I was sitting in my car at the traffic lights this afternoon when a couple of birds flew overhead. At first they looked like they were dancing (beak to beak?) (sorry), but then it became apparent that they were doing nothing of the sort.
In just the space of a couple of seconds, it became clear that one was dive-bombing the other and as I watched, he grabbed his target’s wing with his beak while descending at speed and brought him to the ground.
Now I have assumed they were both male, but I could be wrong. At any other time, I may have thought that I was witnessing an over-enthusiastic mating game in progress, but we are well past spring, which is when I assume the birds get to become a little excited in that department.
Even weirder, this is the second time this week that I witnessed birds fighting in mid-air – dog-fighting birds. That just sounds wrong.
Something is in the air.
The only other time I have seen birds being aggressive was a few years ago, and they were on the ground, not the air. I was driving my (then) dog, Moody to the park when I saw a small Rosella parrot at the side of the road being set upon by two enormous crows. I wonder that he had done – maybe insulted their mother.
Either way, I pulled up the car and ran towards them clapping to break up the fight. The crows flew off and the parrot, the stupid parrot flew after them. He headed straight towards a tree that had been recently planted by the council on the opposite verge. I am sure the parrot meant to land as normal, but perhaps he was a little dazed. He ended up grabbing a low branch and then hanging from it upside down, like a bat.
I looked at the crows, loitering like hoodies at a bus stop. They were going to get him as soon as I left.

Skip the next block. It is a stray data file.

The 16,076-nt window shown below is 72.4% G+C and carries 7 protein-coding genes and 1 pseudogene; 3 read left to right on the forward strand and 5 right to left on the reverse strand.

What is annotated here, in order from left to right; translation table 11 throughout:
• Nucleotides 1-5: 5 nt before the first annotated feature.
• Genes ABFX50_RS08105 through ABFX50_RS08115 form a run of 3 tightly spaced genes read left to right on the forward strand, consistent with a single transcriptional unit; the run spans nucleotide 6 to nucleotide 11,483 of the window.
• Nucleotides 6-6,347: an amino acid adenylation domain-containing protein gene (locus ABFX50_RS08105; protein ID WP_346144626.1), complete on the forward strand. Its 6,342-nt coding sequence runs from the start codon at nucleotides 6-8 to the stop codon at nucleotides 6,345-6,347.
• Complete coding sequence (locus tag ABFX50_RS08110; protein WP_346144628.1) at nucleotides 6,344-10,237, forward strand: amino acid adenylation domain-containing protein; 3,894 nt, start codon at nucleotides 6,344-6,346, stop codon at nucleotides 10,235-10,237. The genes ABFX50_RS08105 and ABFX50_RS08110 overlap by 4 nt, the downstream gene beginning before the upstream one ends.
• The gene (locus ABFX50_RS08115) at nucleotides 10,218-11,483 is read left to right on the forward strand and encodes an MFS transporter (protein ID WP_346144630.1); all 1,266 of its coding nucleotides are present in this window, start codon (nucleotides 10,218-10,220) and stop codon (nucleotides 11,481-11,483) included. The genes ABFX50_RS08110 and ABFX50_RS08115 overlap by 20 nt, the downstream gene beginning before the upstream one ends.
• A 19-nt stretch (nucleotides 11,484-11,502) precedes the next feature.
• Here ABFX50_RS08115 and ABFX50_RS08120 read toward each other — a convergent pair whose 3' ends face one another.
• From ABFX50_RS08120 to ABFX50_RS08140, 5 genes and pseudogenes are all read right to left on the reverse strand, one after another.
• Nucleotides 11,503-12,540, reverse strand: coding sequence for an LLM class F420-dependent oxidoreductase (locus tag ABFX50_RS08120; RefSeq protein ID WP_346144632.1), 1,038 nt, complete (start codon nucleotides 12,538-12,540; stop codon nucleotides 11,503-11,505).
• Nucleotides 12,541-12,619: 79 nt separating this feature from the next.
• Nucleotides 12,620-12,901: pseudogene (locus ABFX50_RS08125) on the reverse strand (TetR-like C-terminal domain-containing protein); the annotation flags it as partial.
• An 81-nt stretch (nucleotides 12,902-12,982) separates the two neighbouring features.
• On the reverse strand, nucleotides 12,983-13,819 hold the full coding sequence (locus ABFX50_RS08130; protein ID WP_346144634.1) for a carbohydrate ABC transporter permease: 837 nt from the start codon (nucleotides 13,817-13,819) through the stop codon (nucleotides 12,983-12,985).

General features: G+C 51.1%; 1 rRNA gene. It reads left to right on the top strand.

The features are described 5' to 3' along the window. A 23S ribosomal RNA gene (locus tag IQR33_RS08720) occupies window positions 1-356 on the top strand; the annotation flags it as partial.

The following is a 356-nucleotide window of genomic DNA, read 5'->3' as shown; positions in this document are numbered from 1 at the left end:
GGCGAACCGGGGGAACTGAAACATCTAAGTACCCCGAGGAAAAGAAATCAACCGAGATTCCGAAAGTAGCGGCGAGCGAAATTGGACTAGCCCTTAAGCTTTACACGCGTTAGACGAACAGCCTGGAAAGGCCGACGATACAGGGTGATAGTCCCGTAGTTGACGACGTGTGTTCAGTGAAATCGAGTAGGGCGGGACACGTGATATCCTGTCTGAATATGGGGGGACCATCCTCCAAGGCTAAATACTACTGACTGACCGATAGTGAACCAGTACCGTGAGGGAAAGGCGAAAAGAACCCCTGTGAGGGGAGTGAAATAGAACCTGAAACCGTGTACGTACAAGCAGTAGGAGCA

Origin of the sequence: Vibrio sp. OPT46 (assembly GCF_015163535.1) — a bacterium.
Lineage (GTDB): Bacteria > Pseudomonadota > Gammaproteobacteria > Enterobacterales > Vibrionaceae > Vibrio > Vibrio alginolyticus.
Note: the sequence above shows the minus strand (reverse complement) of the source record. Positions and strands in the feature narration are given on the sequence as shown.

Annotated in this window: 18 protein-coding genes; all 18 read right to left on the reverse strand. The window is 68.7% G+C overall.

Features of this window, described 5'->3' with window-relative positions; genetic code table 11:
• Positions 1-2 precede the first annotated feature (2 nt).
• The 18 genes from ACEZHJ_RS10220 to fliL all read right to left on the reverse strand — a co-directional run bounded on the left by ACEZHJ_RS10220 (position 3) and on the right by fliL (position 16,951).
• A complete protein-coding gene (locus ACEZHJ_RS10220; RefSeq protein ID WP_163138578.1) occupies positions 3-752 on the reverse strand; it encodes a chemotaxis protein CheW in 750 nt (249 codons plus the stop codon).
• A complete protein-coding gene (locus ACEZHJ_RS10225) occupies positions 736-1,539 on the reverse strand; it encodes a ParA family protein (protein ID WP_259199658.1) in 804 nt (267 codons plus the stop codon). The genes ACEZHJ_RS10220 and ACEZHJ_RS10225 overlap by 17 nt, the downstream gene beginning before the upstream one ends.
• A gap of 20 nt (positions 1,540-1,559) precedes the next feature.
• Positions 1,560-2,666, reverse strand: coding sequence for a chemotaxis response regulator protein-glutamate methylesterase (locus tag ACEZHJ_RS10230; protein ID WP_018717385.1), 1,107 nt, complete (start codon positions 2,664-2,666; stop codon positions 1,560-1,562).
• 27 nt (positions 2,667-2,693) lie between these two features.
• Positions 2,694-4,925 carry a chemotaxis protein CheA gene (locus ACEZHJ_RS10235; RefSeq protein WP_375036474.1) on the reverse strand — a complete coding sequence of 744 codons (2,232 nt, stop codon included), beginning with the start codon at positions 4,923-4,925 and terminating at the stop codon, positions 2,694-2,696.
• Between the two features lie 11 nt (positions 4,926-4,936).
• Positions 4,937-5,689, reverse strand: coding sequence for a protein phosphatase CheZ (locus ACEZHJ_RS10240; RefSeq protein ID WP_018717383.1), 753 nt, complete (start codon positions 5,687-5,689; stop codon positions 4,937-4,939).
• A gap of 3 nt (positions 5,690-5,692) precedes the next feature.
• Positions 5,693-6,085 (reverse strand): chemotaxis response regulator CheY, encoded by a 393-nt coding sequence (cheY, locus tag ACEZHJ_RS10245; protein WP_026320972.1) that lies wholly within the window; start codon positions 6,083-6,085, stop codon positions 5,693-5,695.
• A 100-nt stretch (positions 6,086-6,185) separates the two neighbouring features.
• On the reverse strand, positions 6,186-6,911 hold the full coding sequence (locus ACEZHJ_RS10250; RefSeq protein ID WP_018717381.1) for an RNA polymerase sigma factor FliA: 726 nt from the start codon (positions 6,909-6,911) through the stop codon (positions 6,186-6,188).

So I opened my boot and grabbed a tote bag from inside, approached the stunned, upside down bird and very carefully brought the bag around him and up until his whole body was covered, at which he dropped into like as if it was a hammock.
‘Not today, guys,’ I said the the crows. I folded the top of the bag over so he could not get out, placed it on the floor of the front passenger side, then continued to the park, all the while keeping half an eye on the motionless lump in the bag.
I pulled up at the park, took the bag out and out it on the ground, then gingerly opened it, expecting to see a gaudy feathered corpse in there. I had heard birds are susceptible to shock.
Like a green and red dart, the parrot shot out of the bag and disappeared into the trees. he appeared none the worse and seemed to think I was the second attacker he had evaded that morning.
Since then, nothing – for years, and now in the last week I have seen the two crows today going at it and a few days beforehand two magpies doing their level best to bring down a Honey Eater.
It has certainly been an eventful and turbulent ten days in the news. The American election, mass demonstrations and in the UK, Brexit 2: The return of Brexit.
Perhaps the birds, like me, have been spending spending too much time on Twitter.